Click It or Ticket Campaign
Friday, May 18, 2007
Lafayette area law agencies announce “Click It or Ticket" seat belt campaign
LAFAYETTE — Officials of Lafayette area law enforcement agencies, State Police and the Louisiana Highway Safety Commission announced today their participation in the 2007 “Click It or Ticket" campaign aimed at saving lives by getting more motorists to buckle up. The May 21-June 3 campaign features increased enforcement and hard-hitting television commercials.
“We would like nothing more than to be able to announce at the conclusion of this campaign that we didn't have to issue a single ticket because every motorist that we saw was buckled up," said Lafayette Parish Sheriff Mike Neustrom. “The bottom line goal of Click It or Ticket is to save lives, not to write tickets. However, we know that strict enforcement is the most effective way to convince a certain segment of the population to buckle up."
Lafayette Police Chief Jim Craft said high-visibility enforcement is a critical element in convincing motorists to obey traffic laws.
"Education and enforcement are two key factors in convincing motorists to obey traffic laws," Craft said. “The Click It or Ticket campaign combines these two factors in a nationally tested program that has shown positive results. Buckling your seat belt only takes a few seconds. The consequences of not buckling can be devastating."
Officials of the Louisiana Highway Safety Commission, which is funding the campaign, anticipate that Click It or Ticket will help reverse last year's decline in safety belt use in Louisiana. Louisiana motorists were bucking up in steadily increasing numbers until 2006, when seat belt usage slipped to 74.8 percent—a decrease of almost three percentage points from 2005.
The Lafayette region was the only region in Louisiana that did not register a decline in safety belt use last year. Seat belt use in the Lafayette region held steady at 78 percent in 2006.
“The declines that we experienced in the other seven regions of the state last year reinforced what we already knew: that strict enforcement and strong messages in the media are effective strategies for getting motorists to buckle up," said Col. James E. Champagne, executive director of the Louisiana Highway Safety Commission. “The New Orleans and Lake Charles areas—both hit by devastating hurricanes in 2005—had the steepest declines in seat belt use last year."
Champagne explained that the crises created by Hurricanes Katrina and Rita left police and sheriff's' department in those areas with less time and manpower to enforce the seat belt law. Statistics show that enforcement of the seat belt law by police and deputies in the hurricane-impacted areas declined by over 30 percent between 2005 and 2006.
Louisiana's safety belt use rate of 74.8 percent is more than six percentage points below the national rate of 81 percent. Safety officials estimate that eight lives are saved and 400 fewer injuries occur for every 1 percent increase in safety belt use in Louisiana.
“Just improving our usage rate to the national level would each year save 48 lives and avoid 2,400 injuries in Louisiana," Champagne said. “Riding in an automobile or truck is one of the riskiest activities that the average person does on a daily basis. Buckling up greatly improves the odds that you'll survive a crash."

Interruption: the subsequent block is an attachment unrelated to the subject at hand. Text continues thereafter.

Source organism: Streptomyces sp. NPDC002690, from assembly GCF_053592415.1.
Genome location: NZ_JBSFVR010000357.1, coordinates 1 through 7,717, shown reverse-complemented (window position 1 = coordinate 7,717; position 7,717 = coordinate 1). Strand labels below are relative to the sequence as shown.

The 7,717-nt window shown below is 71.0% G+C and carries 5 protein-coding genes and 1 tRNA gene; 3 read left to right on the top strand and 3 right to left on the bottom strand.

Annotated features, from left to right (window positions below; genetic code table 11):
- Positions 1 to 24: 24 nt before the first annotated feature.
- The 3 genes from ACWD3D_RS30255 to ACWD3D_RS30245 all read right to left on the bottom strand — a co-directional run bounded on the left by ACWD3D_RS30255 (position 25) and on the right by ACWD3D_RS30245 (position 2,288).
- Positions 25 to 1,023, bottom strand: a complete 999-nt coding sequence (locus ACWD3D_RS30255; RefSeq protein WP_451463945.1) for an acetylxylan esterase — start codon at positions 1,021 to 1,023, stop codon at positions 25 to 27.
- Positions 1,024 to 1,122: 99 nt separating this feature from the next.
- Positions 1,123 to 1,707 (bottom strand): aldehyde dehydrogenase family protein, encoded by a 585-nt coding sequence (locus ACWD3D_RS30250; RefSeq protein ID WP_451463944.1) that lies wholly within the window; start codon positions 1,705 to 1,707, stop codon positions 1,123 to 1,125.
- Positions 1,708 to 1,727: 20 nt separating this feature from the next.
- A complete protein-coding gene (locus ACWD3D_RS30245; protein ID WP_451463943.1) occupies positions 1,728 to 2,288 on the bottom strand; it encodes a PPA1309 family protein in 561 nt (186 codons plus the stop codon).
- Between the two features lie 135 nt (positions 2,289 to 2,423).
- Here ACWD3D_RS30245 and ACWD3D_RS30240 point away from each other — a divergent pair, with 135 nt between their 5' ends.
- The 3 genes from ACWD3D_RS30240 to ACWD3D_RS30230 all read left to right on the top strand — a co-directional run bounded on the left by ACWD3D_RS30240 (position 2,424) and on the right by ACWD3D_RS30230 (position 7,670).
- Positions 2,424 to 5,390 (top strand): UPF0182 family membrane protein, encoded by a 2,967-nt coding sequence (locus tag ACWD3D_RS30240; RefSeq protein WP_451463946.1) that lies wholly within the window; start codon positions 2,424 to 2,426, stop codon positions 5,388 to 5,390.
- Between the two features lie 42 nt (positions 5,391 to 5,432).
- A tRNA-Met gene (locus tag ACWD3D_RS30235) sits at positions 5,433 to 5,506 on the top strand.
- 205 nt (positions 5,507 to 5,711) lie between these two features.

During the May 21 through June 3 Click It or Ticket campaign, 44 municipal police departments, sheriff's offices and State Police troops will work extra patrols and conduct check points dedicated to safety belt enforcement. The LHSC has provided grants to participating law enforcement agencies that will pay for more than 2,000 hours of overtime throughout the year.
The television advertising portion of Click It or Ticket features hard-hitting 30-second spots that show law enforcement officers warning motorists that the safety belt law will be strictly enforced. One of the spots, called “Heaven Can Wait," features a family in a crash and demonstrates how a decision not to buckle up can impact the survivors.
The Louisiana enforcement mobilization is part of the nationwide Click It or Ticket campaign coordinated nationally by the National Highway Traffic Safety Administration.
Safety belts reduce the risk of fatal injury to passenger car occupants by 45 percent and the risk of moderate-to-critical injury by 50 percent. Sixty percent of the people killed in vehicle crashes in Louisiana in 2005 were not buckled up. Failure to wear a safety belt contributes to more fatalities than any other single traffic-related behavior—even drunken driving.
Louisiana law requires that drivers and front-seat occupants wear safety belts and that children under the age of 13 wear a safety belt and/or be restrained by an appropriate child safety seat regardless of seating positions. Law enforcement officers wrote more than 35,000 safety belt violation tickets during the 2006 Click It or Ticket campaign.
Louisiana has a “primary enforcement" law for safety belts, meaning that officers can stop and ticket a driver that they spot not complying with the law.
Lt. Craig Stansbury
Public Information Officer
Lafayette Parish Sheriff's Office